U.S. Department of Agriculture

86510140

Two divisions administer USDA’s primary ECE related programs.

Food and Nutrition Service (FNS):

FNS provides funding to states to administer the  and reimburse ECE facilities for eligible meals and snacks served.  To receive reimbursement, ECE facilities must meet CACFP nutrition standards. The CACFP program educates providers in meal planning and preparation, nutrition, and food safety. FNS provides funding and a wide variety of food service and nutrition education tools for state agencies, schools, and ECE facilities to promote the nutrition, physical activity, and health of children through:

  • Team Nutrition Training Grants support state and community level efforts to promote healthy nutrition, nutrition education, and physical activity which can focus on ECE facilities participating in CACFP. State agencies are encouraged to apply for grants to provide technical assistance and training to sponsoring organizations and ECE facilities.
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  • Healthy Meals Resource System: An online information center, which includes a CACFP Wellness Resource Center containing resources to help CACFP providers promote health and wellness in child care through nutrition, physical activity and limited electronic media use.
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  • National Food Service Management Institute (NFSMI): Publishes nutrition resources in English and Spanish to support CACFP, including the Mealtime Memo for Child Care for family day care providers. Each month, the Mealtime Memo addresses a different nutrition or nutrition education topic, such as healthful eating or gardening with young children.
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  • CACFP Wellness Grants: Between 2010 – 2013, the CACFP Wellness Grants provided more than $7.7 million to 14 state agencies to support initiatives that promote health and nutrition improvements in ECE settings.
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FNS also provides funding to states to administer the Supplemental Nutrition Assistance Program, which includes SNAP-Ed, a nutrition education and obesity prevention grant program that provides funding that states can use for policy and environmental change interventions in the ECE setting, and the Special Supplemental Nutrition Program for Women, Infants, and Children (WIC).  The WIC program provides education, resource referrals, and electronic vouchers for food to low-income mothers and their young children. Breastfeeding support and nutrition education resources are two key areas for collaboration between ECE and WIC programs.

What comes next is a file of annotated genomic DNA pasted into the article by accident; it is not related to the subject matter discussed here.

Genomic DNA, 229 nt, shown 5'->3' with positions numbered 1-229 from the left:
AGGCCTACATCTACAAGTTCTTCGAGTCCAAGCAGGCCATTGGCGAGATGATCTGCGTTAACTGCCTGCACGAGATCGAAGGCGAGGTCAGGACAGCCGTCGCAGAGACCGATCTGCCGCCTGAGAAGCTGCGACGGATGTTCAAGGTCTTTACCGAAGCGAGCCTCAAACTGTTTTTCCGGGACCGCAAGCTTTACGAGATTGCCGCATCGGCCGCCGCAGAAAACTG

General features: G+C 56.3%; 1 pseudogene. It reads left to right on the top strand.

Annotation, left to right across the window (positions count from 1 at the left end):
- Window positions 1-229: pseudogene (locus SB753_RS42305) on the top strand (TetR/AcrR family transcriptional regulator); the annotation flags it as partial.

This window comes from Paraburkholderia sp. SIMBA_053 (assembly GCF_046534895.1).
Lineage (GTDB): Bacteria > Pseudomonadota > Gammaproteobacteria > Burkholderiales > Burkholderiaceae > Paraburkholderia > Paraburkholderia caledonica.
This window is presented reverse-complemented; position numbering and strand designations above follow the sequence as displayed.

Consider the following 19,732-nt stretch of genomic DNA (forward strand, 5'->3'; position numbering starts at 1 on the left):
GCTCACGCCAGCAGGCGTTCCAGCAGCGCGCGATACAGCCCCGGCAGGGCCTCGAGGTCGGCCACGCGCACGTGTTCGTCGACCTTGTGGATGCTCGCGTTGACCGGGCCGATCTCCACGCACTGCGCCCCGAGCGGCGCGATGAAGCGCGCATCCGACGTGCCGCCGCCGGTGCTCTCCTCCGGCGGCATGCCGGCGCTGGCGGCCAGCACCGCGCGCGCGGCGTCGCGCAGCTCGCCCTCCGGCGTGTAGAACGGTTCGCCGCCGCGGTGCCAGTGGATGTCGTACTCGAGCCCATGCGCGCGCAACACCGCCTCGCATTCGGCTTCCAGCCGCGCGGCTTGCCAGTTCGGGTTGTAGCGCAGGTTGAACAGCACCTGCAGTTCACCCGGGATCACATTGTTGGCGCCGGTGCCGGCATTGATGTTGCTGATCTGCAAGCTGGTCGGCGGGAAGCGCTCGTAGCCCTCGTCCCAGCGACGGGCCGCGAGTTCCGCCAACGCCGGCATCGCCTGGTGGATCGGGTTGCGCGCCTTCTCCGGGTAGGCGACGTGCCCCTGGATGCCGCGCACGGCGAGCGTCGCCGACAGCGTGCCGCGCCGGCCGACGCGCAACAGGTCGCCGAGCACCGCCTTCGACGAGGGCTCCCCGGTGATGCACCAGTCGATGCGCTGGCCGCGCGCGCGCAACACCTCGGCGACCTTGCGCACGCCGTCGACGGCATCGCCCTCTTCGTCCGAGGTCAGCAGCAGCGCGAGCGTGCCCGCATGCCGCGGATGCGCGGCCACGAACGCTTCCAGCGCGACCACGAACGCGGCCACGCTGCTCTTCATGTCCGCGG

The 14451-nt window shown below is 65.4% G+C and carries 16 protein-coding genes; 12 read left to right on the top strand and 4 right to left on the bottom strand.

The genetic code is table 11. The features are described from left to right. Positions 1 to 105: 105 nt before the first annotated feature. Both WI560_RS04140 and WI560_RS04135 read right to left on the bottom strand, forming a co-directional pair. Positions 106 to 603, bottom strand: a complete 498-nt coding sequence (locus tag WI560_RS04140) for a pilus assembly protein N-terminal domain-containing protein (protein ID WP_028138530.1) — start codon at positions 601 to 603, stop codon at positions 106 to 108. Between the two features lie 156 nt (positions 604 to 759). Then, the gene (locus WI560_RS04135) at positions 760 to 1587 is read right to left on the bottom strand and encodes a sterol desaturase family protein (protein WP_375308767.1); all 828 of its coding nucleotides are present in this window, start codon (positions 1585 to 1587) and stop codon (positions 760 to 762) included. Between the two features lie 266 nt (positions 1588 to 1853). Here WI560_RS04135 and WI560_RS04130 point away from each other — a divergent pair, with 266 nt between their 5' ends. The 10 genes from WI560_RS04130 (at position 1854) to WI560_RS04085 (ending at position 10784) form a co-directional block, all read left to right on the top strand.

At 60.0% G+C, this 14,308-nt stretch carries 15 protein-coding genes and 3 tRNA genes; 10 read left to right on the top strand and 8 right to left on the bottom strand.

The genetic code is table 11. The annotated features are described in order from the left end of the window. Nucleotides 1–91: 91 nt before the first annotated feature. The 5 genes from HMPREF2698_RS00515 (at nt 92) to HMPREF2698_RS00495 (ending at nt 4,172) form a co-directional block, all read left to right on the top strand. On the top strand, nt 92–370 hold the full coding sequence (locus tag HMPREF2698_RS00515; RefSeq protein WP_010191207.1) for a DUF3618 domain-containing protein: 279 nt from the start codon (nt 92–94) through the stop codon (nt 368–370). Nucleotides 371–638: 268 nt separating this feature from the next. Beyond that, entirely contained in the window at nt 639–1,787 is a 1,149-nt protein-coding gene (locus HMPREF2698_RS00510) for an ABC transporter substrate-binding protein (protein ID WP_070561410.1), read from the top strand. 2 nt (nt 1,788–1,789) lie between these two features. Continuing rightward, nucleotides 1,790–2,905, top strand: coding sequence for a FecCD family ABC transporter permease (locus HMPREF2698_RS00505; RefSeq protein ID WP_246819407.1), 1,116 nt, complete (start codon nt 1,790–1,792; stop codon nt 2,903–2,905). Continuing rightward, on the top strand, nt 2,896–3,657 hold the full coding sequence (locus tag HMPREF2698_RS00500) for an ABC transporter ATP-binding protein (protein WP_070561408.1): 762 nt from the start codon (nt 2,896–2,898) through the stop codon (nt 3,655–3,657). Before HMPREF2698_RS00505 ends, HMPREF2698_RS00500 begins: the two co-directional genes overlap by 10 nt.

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National Institute of Food and Agriculture (NIFA) administers:

  • Cooperative Extension Service:  A nationwide, non-credit educational system staffed by experts through each state’s land-grant university and a network of local or regional offices.  Through Cooperative Extension, NIFA provides funding for land-grant universities to conduct research, education, and extension programs for a variety of topics, including ECE.  Many Cooperative Extension programs provide training to ECE providers and staff to improve nutrition and physical activity-related behaviors.  The ECE resources of the land-grant universities are connected to parents, health professionals, and the public via the eXtension Alliance for Better Child Care initiative.  eXtension is an interactive learning environment with a variety of resources, including an extensive searchable hands-on activites database and a “Community of Practice” program, which offers ECE providers direct support and assistance from experts.
The Child and Adult Care Food Program (CACFP) plays a vital role in improving the quality of ECE by making care more affordable for many low-income families. Through CACFP, more than 3.4 million children receive nutritious meals and snacks each day. In 2012, nearly 55,000 ECE centers and 128,000 family-child care homes participated in CACFP.1 CACFP is an entitlement program that is authorized by the National School Lunch Act. USDA’s Food and Nutrition Service (FNS) issues regulations and administers CACFP through grants to states. At the state level, CACFP is usually administered through State education or health departments, which are responsible for monitoring the program and providing assistance to ensure that federal and state requirements are met. These agencies approve independent child care centers and sponsoring organizations to operate the program at the local level. All family day care homes participate in CACFP through agreements with sponsoring organizations. Sponsors provide training and technical assistance, monitor meals served, and process claims for reimbursement.
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Eligible public or private nonprofit child care centers, outside-school-hours care centers, Head Start programs, and other institutions that are licensed or approved to provide day care services may participate in CACFP. For-profit centers must receive Title XX funds (SSBG) for at least 25% of enrolled children or licensed capacity (whichever is less) or at least 25% of the children in care must be eligible for free and reduced price meals. Meals served to children are reimbursed at rates based upon a child’s eligibility for free, reduced price, or paid meals.
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1. Food Research and Action Center, Child and Adult Care Food Program: Participation Trends 2012